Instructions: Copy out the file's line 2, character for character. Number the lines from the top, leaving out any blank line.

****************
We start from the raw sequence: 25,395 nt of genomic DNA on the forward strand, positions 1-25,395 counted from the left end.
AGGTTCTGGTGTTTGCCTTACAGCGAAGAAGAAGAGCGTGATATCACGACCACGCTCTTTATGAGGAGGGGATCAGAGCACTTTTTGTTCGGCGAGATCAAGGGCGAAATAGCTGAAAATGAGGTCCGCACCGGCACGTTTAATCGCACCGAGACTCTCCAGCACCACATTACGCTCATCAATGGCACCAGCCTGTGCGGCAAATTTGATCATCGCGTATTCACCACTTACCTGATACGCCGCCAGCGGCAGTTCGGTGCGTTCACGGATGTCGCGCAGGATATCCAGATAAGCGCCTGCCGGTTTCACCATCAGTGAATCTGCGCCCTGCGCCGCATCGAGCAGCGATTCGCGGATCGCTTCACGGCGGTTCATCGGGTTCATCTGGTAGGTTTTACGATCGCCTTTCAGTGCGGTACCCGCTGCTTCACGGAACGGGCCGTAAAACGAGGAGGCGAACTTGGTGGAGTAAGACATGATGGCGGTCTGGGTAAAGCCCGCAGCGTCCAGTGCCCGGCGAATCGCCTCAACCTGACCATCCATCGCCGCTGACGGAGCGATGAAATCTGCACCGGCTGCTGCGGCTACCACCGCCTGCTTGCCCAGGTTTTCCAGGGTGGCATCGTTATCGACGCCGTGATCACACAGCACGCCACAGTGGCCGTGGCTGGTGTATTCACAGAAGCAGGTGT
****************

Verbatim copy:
AGGTTCTGGTGTTTGCCTTACAGCGAAGAAGAAGAGCGTGATATCACGACCACGCTCTTTATGAGGAGGGGATCAGAGCACTTTTTGTTCGGCGAGATCAAGGGCGAAATAGCTGAAAATGAGGTCCGCACCGGCACGTTTAATCGCACCGAGACTCTCCAGCACCACATTACGCTCATCAATGGCACCAGCCTGTGCGGCAAATTTGATCATCGCGTATTCACCACTTACCTGATACGCCGCCAGCGGCAGTTCGGTGCGTTCACGGATGTCGCGCAGGATATCCAGATAAGCGCCTGCCGGTTTCACCATCAGTGAATCTGCGCCCTGCGCCGCATCGAGCAGCGATTCGCGGATCGCTTCACGGCGGTTCATCGGGTTCATCTGGTAGGTTTTACGATCGCCTTTCAGTGCGGTACCCGCTGCTTCACGGAACGGGCCGTAAAACGAGGAGGCGAACTTGGTGGAGTAAGACATGATGGCGGTCTGGGTAAAGCCCGCAGCGTCCAGTGCCCGGCGAATCGCCTCAACCTGACCATCCATCGCCGCTGACGGAGCGATGAAATCTGCACCGGCTGCTGCGGCTACCACCGCCTGCTTGCCCAGGTTTTCCAGGGTGGCATCGTTATCGACGCCGTGATCACACAGCACGCCACAGTGGCCGTGGCTGGTGTATTCACAGAAGCAGGTGT